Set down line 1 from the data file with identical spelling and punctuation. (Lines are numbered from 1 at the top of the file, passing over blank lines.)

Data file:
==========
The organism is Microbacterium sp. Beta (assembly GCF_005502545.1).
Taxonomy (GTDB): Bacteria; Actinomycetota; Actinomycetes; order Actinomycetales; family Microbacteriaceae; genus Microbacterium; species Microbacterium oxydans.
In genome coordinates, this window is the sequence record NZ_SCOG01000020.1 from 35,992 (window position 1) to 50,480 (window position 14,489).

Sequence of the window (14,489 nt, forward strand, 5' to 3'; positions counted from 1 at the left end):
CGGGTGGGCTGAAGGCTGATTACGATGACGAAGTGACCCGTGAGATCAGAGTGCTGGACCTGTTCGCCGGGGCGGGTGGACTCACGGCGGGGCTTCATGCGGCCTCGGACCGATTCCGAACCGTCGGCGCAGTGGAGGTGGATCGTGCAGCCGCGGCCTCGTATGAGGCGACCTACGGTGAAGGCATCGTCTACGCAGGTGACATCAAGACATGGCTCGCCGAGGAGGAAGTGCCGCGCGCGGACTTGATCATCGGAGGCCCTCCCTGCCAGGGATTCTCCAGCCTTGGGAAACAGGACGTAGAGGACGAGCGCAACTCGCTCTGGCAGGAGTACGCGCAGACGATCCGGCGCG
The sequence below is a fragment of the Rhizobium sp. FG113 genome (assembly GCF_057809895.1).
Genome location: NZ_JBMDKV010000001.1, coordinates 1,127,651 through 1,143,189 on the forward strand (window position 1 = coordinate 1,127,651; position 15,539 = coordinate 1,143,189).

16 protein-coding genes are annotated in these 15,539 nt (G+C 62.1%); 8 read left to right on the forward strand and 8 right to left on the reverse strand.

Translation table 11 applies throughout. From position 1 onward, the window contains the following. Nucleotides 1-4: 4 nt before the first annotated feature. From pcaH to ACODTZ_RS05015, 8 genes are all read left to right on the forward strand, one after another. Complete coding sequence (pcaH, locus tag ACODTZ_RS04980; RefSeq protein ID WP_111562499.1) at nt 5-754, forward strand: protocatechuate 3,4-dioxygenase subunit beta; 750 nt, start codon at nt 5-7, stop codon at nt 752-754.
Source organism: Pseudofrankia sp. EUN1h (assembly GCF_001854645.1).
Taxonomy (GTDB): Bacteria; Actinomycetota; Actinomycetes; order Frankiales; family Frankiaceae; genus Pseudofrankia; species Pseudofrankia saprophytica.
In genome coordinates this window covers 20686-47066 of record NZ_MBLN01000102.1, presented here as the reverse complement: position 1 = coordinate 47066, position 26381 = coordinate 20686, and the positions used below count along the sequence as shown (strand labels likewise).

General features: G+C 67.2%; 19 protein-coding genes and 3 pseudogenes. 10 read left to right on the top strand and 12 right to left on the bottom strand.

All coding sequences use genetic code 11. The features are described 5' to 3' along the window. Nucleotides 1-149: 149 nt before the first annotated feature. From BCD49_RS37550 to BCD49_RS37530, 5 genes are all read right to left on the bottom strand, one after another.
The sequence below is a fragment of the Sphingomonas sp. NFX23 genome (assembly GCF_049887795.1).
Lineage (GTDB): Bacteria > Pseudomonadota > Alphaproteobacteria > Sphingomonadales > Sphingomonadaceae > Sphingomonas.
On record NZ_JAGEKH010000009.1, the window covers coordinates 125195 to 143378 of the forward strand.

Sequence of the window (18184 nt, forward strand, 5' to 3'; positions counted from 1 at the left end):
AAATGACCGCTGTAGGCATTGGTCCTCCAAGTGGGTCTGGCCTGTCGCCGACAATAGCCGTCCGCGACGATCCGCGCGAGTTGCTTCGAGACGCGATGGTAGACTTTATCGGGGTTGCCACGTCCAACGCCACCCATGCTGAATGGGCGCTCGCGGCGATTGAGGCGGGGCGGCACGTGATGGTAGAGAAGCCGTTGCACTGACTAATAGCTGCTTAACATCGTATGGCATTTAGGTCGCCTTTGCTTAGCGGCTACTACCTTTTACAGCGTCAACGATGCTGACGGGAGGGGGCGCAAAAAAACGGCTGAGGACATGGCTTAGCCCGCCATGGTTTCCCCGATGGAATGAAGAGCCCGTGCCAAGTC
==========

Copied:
The organism is Microbacterium sp. Beta (assembly GCF_005502545.1).